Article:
He was very unhappy with the tiles now that they are not fixed – that’s a lot of affected land when you ‘host’ 5 turbines. Afterthought for sure. Many areas were waterlogged and he said it took 3 months to get anyone to answer any questions. They simply aren’t there at all to answer or contact.
He too was upset he isn’t getting paid more for the cables and lanes, just the turbines.
This was also sent in, to give a taste of how the community tries to ‘adjust’.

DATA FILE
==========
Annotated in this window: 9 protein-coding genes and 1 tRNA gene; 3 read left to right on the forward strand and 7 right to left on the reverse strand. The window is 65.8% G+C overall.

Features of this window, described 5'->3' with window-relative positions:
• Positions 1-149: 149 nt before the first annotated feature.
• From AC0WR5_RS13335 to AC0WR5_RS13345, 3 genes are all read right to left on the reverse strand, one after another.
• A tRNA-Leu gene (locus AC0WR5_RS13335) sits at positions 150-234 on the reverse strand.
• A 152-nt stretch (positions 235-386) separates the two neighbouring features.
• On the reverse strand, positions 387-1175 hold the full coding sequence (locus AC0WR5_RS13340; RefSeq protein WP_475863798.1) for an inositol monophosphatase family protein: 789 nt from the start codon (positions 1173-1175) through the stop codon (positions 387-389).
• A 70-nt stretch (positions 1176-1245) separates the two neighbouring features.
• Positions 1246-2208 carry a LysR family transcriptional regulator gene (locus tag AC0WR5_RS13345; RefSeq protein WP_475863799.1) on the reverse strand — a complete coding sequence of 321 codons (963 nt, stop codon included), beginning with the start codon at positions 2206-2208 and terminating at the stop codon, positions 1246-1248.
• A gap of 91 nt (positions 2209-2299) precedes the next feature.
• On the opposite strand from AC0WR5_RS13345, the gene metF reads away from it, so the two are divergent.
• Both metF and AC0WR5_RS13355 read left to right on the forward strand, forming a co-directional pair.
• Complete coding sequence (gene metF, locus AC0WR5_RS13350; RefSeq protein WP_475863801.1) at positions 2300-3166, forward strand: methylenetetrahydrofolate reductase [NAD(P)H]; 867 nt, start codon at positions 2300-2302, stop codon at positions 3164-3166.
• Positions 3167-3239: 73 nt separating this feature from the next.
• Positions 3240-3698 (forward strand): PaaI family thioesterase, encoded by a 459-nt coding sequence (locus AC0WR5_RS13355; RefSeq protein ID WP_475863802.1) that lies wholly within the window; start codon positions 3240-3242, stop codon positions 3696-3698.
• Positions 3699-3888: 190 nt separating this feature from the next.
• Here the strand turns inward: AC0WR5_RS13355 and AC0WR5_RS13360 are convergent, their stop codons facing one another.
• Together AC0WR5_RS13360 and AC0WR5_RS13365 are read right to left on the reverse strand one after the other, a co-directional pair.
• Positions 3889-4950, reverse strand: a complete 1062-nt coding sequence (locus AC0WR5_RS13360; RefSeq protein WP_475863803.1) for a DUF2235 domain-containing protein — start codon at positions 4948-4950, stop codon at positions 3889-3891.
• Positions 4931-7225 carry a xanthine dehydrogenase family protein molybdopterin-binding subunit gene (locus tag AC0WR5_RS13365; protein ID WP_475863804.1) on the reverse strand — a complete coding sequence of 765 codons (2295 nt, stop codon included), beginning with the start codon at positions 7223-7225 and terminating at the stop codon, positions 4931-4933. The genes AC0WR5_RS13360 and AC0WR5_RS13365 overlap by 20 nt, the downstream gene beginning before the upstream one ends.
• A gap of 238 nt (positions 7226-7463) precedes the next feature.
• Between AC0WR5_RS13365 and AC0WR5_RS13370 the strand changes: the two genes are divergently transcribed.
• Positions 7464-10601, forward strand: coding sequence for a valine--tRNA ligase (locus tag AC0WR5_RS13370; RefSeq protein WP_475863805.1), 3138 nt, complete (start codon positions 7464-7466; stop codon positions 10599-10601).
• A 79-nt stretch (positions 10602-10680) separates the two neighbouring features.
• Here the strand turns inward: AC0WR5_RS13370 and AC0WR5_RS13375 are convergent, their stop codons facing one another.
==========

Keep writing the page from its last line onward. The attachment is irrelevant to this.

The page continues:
Last week I went to visit my neighbour near the Suncor Adelaide Project. When the turbines started turning in January he said he couldn’t hear them at his place which is 1.5km away from a turbine, but when I showed up last week he told me he could hear them sometimes in his house, so we drove up to the nearest turbine for a listen. I’ve heard the repetitive woosh noise many times before but this time there was also a very loud cyclical bass sound coming off the turbine, like the buzzing of a large transformer, so I went back to the neighbours house and could definitely hear the bass sound inside his house, than I went to my house and I could hear it faintly in the background at the end of my laneway but not in my home (I’m 5.5km from a turbine). My neighbour says when the wind is blowing in a certain direction now he has to sleep with the TV on to get to sleep. His view is that it’s a new noise and he’ll have to get used to it, but like he says his sleep isn’t as good when the TV is on. I guess this is what wind developers and Health Canada would describe as an “annoyance”.